GRAHAM WALKER was new Masters champion Danny Willett’s coach for a decade.
And he was probably the calmest man in Yorkshire last Sunday as millions around the world tuned in to see the Sheffielder march to major glory at Augusta.
The reason England men’s lead coach Walker was unruffled while nerves were unravelling in clubhouses around the county was that he knew how well the 28-year-old had prepared for the moment.
“I turned to my son, James, with three holes to go and said, ‘He’s won this’,” recalled Walker.
“All the work he’s done over the years meant all the skills were there for Danny to put his foot down and get the job done.”
Defending champion Jordan Spieth dropped six shots in three holes after the turn, leaving former world amateur No 1 in the lead, which he reinforced with birdies at holes 14 and 16.
Then came a moment at his penultimate hole, after going long and left with his approach, when the Yorkshireman made impressive use of the short-game skills that have been forged under Walker’s tutelage.
Jonathan Plaxton, president of the Yorkshire Union of Golf Clubs, described the chip Willett faced as being “like trying to stop the ball playing down a marble staircase”. Willett finessed the shot to within inches of the cup to earn a par and maintain his momentum going up the last, which he also parred for a three-shot win.
Walker knew his former pupil would not have been fazed at hole 17 green because of a training regime incorporating “the international short game” challenge.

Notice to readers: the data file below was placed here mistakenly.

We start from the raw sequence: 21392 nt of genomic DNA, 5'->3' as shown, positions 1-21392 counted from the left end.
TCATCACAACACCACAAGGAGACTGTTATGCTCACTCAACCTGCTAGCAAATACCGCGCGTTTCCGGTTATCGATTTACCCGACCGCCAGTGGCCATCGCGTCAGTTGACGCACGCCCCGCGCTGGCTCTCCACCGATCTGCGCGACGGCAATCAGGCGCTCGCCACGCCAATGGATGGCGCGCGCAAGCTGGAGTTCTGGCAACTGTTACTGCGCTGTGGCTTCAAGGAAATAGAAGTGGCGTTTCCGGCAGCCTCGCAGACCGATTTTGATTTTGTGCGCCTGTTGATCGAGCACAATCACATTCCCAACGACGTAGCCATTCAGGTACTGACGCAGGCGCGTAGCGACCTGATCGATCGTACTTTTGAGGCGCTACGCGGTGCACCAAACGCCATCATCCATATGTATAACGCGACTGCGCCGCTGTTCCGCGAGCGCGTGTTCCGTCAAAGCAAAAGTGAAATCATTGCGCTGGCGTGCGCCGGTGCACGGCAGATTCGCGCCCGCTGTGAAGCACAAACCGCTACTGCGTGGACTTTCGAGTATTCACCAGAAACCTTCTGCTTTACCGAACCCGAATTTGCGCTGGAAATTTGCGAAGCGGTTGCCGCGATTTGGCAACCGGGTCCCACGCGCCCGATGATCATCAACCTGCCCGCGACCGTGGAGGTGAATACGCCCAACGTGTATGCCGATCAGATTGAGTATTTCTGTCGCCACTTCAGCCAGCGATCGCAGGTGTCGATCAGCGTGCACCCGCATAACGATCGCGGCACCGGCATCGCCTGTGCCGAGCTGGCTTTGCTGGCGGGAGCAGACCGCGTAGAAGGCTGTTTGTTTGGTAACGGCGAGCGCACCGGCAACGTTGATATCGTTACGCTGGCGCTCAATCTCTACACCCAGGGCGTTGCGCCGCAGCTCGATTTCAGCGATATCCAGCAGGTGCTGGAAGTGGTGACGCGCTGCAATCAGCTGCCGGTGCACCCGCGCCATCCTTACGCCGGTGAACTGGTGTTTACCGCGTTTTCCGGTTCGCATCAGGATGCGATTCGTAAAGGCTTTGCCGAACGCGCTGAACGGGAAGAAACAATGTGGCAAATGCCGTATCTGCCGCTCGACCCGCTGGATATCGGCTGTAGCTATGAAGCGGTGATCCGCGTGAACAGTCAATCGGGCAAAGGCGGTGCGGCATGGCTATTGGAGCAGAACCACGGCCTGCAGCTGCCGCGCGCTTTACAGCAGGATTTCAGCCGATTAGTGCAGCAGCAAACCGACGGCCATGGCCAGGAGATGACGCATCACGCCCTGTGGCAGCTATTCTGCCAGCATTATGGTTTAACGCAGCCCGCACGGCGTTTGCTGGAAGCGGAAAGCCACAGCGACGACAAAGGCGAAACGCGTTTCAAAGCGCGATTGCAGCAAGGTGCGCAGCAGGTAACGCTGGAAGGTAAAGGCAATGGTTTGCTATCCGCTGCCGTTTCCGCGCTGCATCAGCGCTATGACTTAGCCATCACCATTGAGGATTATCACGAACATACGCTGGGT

“It involves 12 shots – three chip shots, three bunker shots, three short pitches and three lob shots,” he explained.
“What you do is play the shots, measure how far they finish from the hole and that’s your ‘footage’.
“You do the exercise repeatedly and by recording your ‘footage’ you can chart your progress.
“Danny took on the challenge for years and when you have those scoring skills, I am not saying what Danny faced at 17 was easy, but it makes it easier because you have already played that thousands of times.
“Danny will have known exactly the spot he wanted to land the ball on, he’ll have known the loft he needed to land it with, and he will have known how much it would roll.”
Walker has rightly been the subject of much social media back-slapping this week for his part in Willett’s success.
He admitted: “Yes, I take immense pride from being involved. We spent a decade working together and a decade is a long time in coaching a player.”